When life is hard, we want change now. It is difficult to remember change is a process. It does not happen overnight. When moving through change, one of the most difficult aspects is how to measure progress. It is important to measure progress to help us stay motivated, to encourage each other, and to acknowledge positive work toward change. One way to measure progress is with three simple scales: intensity, duration and consistency of behavior. It is important to remember that we all have up weeks and down weeks, but to pay attention to the overall trend of the three scales.
INTENSITY. How intense is the behavior as it is occurring. On a scale from 0-10, how difficult, overwhelming, or all-encompassing is the behavior.
DURATION. How long does the behavior last.
Remembering that even a decrease of one minute is a sign of progress.
CONSISTENCY. How often is the behavior occurring.
Progress here can be measured if the behavior is occurring less often per day, or even simply not happening every day of the week.
While utilizing these scales of measurement, we need to remember to not get stuck on just these-but remember the overall picture of what is going on. It can help to notice the situation at hand, sometimes the reaction is appropriate even if it doesn’t feel good.
When we have unrealistic expectations and expect a magic wand result, we often set ourselves up for failure. When you are in the thick of it, noticing the little changes is one of the most difficult AND important aspects for motivation-ESPECIALLY for children! One less tantrum a week, or 5 minutes less of a tantrum does not seems like a lot, however, it is an important indicator that there is bigger change along the way.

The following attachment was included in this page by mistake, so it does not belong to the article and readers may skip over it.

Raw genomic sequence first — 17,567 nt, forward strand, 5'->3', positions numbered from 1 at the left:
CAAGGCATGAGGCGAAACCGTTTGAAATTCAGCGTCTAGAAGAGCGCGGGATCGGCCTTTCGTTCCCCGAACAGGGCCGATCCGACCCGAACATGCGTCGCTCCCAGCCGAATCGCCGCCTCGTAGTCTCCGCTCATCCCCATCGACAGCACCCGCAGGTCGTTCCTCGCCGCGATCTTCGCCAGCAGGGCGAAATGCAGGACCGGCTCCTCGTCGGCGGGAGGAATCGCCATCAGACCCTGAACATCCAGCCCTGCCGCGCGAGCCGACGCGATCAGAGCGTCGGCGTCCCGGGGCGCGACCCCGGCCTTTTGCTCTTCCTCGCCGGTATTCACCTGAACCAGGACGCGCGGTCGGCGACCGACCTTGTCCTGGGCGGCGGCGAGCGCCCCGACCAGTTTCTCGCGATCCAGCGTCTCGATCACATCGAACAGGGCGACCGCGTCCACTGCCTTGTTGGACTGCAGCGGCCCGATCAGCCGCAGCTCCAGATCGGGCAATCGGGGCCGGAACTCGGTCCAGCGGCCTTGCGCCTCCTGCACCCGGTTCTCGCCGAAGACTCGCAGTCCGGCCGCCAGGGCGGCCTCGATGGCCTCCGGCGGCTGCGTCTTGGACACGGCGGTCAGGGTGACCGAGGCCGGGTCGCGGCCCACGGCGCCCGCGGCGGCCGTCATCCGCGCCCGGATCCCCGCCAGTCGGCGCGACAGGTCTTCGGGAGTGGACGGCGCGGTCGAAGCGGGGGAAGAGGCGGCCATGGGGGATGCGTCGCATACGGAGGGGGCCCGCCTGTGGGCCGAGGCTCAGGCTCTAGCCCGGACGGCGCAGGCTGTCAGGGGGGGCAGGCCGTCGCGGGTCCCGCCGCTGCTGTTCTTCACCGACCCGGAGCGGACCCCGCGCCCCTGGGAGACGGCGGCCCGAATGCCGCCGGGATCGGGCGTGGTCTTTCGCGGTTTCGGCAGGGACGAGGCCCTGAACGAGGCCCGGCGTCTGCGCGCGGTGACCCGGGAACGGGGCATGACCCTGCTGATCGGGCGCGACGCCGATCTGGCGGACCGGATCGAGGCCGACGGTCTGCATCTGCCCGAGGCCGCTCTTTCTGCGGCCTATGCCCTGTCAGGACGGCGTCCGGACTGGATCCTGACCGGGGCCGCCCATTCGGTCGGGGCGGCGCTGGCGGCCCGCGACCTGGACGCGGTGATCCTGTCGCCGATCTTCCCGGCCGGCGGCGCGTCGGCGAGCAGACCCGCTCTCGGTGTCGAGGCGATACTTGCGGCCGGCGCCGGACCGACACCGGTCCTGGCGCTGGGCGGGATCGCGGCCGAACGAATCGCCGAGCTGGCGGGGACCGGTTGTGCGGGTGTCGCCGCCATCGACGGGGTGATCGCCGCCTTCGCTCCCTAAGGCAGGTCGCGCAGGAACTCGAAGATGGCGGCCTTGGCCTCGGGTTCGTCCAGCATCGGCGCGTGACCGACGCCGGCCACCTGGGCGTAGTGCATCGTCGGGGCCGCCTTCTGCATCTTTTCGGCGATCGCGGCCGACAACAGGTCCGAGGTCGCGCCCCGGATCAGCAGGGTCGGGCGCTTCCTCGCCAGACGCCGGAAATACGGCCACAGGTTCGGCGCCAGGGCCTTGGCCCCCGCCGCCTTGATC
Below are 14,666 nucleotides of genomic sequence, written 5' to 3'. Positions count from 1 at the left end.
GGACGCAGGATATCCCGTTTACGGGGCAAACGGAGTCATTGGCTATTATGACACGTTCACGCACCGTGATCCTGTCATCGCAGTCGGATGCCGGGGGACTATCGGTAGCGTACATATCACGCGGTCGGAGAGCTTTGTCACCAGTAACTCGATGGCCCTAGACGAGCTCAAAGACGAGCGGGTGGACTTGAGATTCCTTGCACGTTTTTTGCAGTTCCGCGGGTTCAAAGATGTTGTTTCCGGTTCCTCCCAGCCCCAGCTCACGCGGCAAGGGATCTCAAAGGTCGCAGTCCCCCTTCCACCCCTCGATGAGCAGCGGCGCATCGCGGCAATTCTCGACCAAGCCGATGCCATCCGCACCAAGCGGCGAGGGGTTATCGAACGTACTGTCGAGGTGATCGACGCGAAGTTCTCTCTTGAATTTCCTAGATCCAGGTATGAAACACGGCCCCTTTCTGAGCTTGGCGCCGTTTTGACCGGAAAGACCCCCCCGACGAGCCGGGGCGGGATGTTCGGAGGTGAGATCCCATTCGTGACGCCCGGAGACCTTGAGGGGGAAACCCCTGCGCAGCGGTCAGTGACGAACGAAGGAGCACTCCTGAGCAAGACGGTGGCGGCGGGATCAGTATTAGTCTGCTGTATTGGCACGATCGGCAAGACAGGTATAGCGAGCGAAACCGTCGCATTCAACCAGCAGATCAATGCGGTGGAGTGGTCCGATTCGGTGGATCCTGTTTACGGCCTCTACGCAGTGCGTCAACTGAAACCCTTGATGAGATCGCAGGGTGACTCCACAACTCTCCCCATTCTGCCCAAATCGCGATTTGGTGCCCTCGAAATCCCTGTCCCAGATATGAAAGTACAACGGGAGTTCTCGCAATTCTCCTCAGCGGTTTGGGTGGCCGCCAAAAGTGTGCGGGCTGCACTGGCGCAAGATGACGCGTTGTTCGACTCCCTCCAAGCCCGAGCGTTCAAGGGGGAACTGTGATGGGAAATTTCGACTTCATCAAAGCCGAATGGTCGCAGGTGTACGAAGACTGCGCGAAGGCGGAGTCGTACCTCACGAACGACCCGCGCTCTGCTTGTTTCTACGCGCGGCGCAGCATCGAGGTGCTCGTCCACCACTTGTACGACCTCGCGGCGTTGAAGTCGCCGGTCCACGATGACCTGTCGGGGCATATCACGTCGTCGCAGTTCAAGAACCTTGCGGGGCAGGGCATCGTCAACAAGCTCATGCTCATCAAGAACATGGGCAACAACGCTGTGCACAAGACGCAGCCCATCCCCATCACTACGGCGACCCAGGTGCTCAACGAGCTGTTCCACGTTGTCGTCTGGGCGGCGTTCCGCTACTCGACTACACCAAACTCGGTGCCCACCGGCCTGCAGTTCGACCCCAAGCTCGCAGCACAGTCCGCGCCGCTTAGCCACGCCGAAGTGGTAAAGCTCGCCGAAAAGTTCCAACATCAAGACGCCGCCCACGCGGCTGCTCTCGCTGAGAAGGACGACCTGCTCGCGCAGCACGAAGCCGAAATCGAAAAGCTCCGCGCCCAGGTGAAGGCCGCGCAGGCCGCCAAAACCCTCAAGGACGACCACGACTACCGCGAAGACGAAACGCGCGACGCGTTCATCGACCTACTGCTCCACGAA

Habits don’t form over night, so noticing, acknowledging, and praising the little changes, will help to produce the bigger changes in the long run. It takes 68 to 268 times of repetition to form a habit. The range of time it takes to form a habit show how difficult and individual it can be! This is why remembering to pay attention and praise each step will be monumental through the process.
It helps to praise after your child engages in the positive behavior. Let them know you noticed that they did not take their behavior as far as it has gone in the past or let them know you noticed they utilized a coping skill when they were calming down. Acknowledging their hard work and effort during the process will go a long way toward inhabiting and motivating lasting change.
Written by Michele Flynn, MA, BCN
Michele Flynn, M.A. is a Licensed Professional Counselor and is Board Certified in Neurofeedback. She has a variety of experience and/or training in Cognitive Behavioral Therapy, Trauma-Focused Cognitive Behavioral Therapy, Dialectical Behavioral Therapy, Motivational Interviewing, and Play Therapy.
Her passion is working with individuals and families to overcome difficult seasons, barriers, life circumstances, and diagnoses, such as anxiety, depression, ADHD, autism spectrum disorder, “difficult behaviors”, as well as other mental health diagnoses. Her ultimate goal in each session is to provide a safe and supportive environment to help clients feel respected while working and growing toward their full potential.